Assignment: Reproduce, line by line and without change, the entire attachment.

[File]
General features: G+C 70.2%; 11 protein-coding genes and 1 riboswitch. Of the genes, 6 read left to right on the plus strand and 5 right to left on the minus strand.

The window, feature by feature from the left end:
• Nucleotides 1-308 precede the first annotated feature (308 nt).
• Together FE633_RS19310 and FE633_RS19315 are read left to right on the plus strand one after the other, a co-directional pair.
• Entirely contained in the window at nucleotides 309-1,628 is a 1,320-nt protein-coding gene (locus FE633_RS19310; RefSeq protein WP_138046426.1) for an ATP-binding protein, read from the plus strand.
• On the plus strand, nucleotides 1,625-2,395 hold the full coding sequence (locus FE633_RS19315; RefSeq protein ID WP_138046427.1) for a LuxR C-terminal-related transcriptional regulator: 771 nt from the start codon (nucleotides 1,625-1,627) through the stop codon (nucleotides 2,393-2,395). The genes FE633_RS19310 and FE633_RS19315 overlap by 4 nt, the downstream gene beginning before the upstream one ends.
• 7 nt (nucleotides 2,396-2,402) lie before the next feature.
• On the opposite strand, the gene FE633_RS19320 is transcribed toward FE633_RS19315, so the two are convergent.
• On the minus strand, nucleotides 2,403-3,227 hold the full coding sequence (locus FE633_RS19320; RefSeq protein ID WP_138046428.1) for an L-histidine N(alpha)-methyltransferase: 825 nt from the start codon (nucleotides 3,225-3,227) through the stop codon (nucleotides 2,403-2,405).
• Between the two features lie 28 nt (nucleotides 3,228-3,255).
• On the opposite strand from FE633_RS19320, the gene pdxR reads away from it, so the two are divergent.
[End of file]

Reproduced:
General features: G+C 70.2%; 11 protein-coding genes and 1 riboswitch. Of the genes, 6 read left to right on the plus strand and 5 right to left on the minus strand.

The window, feature by feature from the left end:
• Nucleotides 1-308 precede the first annotated feature (308 nt).
• Together FE633_RS19310 and FE633_RS19315 are read left to right on the plus strand one after the other, a co-directional pair.
• Entirely contained in the window at nucleotides 309-1,628 is a 1,320-nt protein-coding gene (locus FE633_RS19310; RefSeq protein WP_138046426.1) for an ATP-binding protein, read from the plus strand.
• On the plus strand, nucleotides 1,625-2,395 hold the full coding sequence (locus FE633_RS19315; RefSeq protein ID WP_138046427.1) for a LuxR C-terminal-related transcriptional regulator: 771 nt from the start codon (nucleotides 1,625-1,627) through the stop codon (nucleotides 2,393-2,395). The genes FE633_RS19310 and FE633_RS19315 overlap by 4 nt, the downstream gene beginning before the upstream one ends.
• 7 nt (nucleotides 2,396-2,402) lie before the next feature.
• On the opposite strand, the gene FE633_RS19320 is transcribed toward FE633_RS19315, so the two are convergent.
• On the minus strand, nucleotides 2,403-3,227 hold the full coding sequence (locus FE633_RS19320; RefSeq protein ID WP_138046428.1) for an L-histidine N(alpha)-methyltransferase: 825 nt from the start codon (nucleotides 3,225-3,227) through the stop codon (nucleotides 2,403-2,405).
• Between the two features lie 28 nt (nucleotides 3,228-3,255).
• On the opposite strand from FE633_RS19320, the gene pdxR reads away from it, so the two are divergent.